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Current & Charge. New vocabulary. Nucleus Electron (-) Proton ( +) Neutron (0) Ion Current Semiconductor Conductor Insulator.

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Presentation on theme: "Current & Charge. New vocabulary. Nucleus Electron (-) Proton ( +) Neutron (0) Ion Current Semiconductor Conductor Insulator."— Presentation transcript:

1 Current & Charge

2 New vocabulary. Nucleus Electron (-) Proton ( +) Neutron (0) Ion Current Semiconductor Conductor Insulator

3 Diagnostic test Q1 : Draw the structure of an atom :structure Q2 : Where do you use the electric energy ? The electric energy change in to …………….. In the ……………. Q3 : How does the electric energy move from the power station ? Flow through cables. Q4 : Draw the direction of ( electron and conventional current ) in the circuit ?

4 A semiconductor : is a material that has electrical conductivity between those of a conductor and an insulator; it can vary over that wide range either permanently or dynamically.electrical conductivityconductorinsulator Semiconductors are essential in electronic technology. Semiconductor devices, electronic components made of semiconductor materials, are essential in modern consumer electronics, including computers, mobile phones, and digital audio players. Silicon is used to create most semiconductors commercially.electronictechnologySemiconductor devicesconsumer electronicscomputersmobile phonesdigital audio playersSilicon

5 Semi-conductor devices consist of a diodes, transistors, SCR’s, triacs, and LED’s

6 Electric current Current is measured in amperes (A) using an ammeter. 1A=6X10 18 electrons in each second. The charge on 1 electron =1.6x C Current ( I ) amps = Charge ( Q ) coulomb / time ( t ) second

7 Measuring Current  If 1 Coulomb of charge (6.25 x electrons) passes a point each second, the current is 1 Ampere.  So, 1 Ampere = 1 Coulomb

8 Q1 : current of 2A passes through a lamp for 3 minutes. A- how much charge passes through the lamp. B- how many electrons pass through the lamp. Q2 : current of 15A passes through a radio for 4 minutes. A- how much charge passes through the radio B- how many electrons pass through the radio. Q3 :If there is a current of 10 amperes in a circuit for 10 minutes, what quantity of electric charge flows in through the circuit? Q4:. How much current must there be in a circuit if 100 coulombs flow past a point in the circuit in 4 seconds? Q5 :. How much time is required for 10 coulombs of charge to flow past a point if the rate of flow (current) is 2 amperes?

9 Conduction in liquid and gases :

10

11  Electrons in a circuit do not move quickly - they actually “drift” at about 1 mm/s. It is the electric field that moves quickly - at about the speed of light - through the circuit and carries the energy. Current and drift velocity I = n A v e I = current N = number of electron A = part of a wire of cross-sectional V = drift velocity E = number of coulombs per second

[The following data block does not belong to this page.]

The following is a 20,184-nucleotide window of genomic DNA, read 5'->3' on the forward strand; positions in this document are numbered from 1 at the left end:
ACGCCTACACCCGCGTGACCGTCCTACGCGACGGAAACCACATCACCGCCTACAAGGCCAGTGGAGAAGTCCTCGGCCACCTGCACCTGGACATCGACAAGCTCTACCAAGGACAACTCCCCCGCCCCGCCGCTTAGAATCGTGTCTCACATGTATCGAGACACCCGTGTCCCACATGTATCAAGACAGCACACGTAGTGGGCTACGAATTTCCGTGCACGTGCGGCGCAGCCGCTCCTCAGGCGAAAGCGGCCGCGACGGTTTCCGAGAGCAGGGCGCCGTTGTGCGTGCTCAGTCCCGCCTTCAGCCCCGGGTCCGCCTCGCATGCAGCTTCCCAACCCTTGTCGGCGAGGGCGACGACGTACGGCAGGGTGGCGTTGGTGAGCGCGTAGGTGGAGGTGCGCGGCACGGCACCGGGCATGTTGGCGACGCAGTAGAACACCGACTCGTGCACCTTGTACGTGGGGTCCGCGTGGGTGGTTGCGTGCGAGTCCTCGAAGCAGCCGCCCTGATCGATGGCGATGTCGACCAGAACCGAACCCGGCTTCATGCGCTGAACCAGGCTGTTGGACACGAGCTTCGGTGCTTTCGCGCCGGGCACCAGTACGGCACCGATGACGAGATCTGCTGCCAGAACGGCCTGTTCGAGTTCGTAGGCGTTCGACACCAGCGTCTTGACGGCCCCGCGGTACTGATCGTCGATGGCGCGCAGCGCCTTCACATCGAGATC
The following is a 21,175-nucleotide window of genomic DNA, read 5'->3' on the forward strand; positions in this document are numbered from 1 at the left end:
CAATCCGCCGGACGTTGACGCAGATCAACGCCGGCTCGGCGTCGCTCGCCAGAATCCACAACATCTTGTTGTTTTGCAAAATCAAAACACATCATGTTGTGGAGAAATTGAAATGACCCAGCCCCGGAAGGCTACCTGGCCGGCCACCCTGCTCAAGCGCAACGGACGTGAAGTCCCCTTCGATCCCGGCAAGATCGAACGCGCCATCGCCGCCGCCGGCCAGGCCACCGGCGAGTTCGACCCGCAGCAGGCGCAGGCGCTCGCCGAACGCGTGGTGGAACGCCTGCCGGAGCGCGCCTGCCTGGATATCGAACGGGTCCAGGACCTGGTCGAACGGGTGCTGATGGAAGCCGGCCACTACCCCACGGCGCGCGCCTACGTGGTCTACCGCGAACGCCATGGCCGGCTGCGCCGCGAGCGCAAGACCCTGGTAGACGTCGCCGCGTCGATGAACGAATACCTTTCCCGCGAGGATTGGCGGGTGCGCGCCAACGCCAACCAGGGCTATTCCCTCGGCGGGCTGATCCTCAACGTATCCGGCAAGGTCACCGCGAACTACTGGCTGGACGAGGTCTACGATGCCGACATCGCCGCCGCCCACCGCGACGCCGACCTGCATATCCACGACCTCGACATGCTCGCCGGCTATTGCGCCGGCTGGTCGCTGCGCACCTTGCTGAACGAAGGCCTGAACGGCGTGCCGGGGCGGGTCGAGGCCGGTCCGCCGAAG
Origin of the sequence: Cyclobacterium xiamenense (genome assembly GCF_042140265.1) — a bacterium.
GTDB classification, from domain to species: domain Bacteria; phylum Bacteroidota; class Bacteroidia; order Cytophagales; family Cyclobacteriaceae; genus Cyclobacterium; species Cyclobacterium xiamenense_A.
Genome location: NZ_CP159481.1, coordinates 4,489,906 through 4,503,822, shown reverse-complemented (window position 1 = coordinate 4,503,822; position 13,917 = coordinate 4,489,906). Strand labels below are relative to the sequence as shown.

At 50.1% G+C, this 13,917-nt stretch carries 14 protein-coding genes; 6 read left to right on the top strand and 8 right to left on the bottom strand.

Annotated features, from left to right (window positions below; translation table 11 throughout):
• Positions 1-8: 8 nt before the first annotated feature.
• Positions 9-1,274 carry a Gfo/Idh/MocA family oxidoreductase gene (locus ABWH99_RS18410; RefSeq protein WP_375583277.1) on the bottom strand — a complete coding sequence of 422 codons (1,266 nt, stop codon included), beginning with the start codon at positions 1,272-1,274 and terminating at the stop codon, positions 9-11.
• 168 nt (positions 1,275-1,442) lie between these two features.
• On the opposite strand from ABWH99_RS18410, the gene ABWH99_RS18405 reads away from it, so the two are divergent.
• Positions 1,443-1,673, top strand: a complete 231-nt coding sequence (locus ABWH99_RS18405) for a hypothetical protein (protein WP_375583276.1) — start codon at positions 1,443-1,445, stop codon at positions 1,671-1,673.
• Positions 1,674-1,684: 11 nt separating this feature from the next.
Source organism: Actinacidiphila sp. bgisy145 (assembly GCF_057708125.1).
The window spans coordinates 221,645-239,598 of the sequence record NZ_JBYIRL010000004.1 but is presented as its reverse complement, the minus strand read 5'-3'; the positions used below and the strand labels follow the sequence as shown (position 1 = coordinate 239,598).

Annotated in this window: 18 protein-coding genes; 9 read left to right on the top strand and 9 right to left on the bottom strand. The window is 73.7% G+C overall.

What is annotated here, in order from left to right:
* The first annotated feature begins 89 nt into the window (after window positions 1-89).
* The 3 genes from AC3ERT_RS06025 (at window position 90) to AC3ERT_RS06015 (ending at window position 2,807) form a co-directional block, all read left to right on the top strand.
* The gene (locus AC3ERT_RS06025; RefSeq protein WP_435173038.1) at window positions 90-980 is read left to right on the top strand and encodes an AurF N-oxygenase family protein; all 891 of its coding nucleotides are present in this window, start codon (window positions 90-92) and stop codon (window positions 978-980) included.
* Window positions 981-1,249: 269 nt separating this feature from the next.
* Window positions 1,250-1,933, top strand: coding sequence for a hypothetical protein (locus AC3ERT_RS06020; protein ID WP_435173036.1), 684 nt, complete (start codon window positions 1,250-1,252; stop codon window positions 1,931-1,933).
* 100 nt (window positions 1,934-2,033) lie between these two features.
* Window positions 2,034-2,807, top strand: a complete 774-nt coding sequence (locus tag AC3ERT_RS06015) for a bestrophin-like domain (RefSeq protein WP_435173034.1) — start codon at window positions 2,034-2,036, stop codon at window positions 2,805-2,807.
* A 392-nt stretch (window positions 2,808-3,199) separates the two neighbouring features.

12 Q1 : copper contain 1x10 29 free electron per m 3. What is the drift velocity of electrons In a copper wire of cross – sectional area 0.55 mm 2 carrying a current of 0.35A? 1m 2 = 1000mmx1000mm=1x10 6 mm 2 1mm 2 = 1/1000m x 1/1000m=1x10 -6 m 2

13 Pop Quiz

14 Q1 One example of : A- Semiconductor B- Insulator C- Conductor

15 Q2: What is the name of this device :

16 Q3 : What is the unit of : A- Current B- Charge

17 Q4 : A solution of sugar in pure water will not conduct. Why not ?

18 Q5 : When can air be a conductor of electricity ?

19 Potential Difference

20  Charges can “lose” potential energy by moving from a location at high potential (voltage) to a location at low potential. Charges will continue to move as long as the potential difference (voltage) is maintained.

21 Potential difference or ( p.d.) Connecting a cell or battery in a complete circuit causes a potential difference across each component. Potential differences are measured in volts (V).measured The number of volts tells you the amount of energy given up as the current flows through a component. All of the energy put in by the cell is used up as the current flows through the componentcomponent p.d.(Volt) = W( joule ) /Q(coulomb ) p.d.=Potential difference W = energy transferred Q = charge

22  Example Q1 : Calculate the p.d. across a wire if the energy transferred is “ A- 600 j when a charge of 50C passes through it. B- 450 j When there is steady current of 0.5 A for 20 second. Q2 : A lamp has a p.d. of 12 v across it. Calculate how much electrical Energy is transferred when : A- a charge of 400 C passes through it. B- a current of 2.5A passes through it for 30 second.

23 How do you measure p.d.? You use a voltmeter which is placed across the lamp as shown W = I t p.d

24 Q1 : a 230v kettle transfers 6.9x10 5 j of energy in 5 minutes. What is the current In the kettle ?

25 Electrical Resistance  Most materials offer some resistance to the flow of electric charges through them. This is called electrical resistance.

26 ResistanceCurrentVoltage Definition Symbol Unit Device Complete the table

27 Resistance  Resistance of a conductor depends on:  Material - Gold is best  Length - longer conductors have more resistance.  Cross section - thick wires have less resistance than thin wires  Temperature - higher temperature means more resistance for most conductors

28 Ohms’ Law  In symbols:  V = IR V I R

29 Complete the table Resistance (ohm) Current (A) Voltage (volt)


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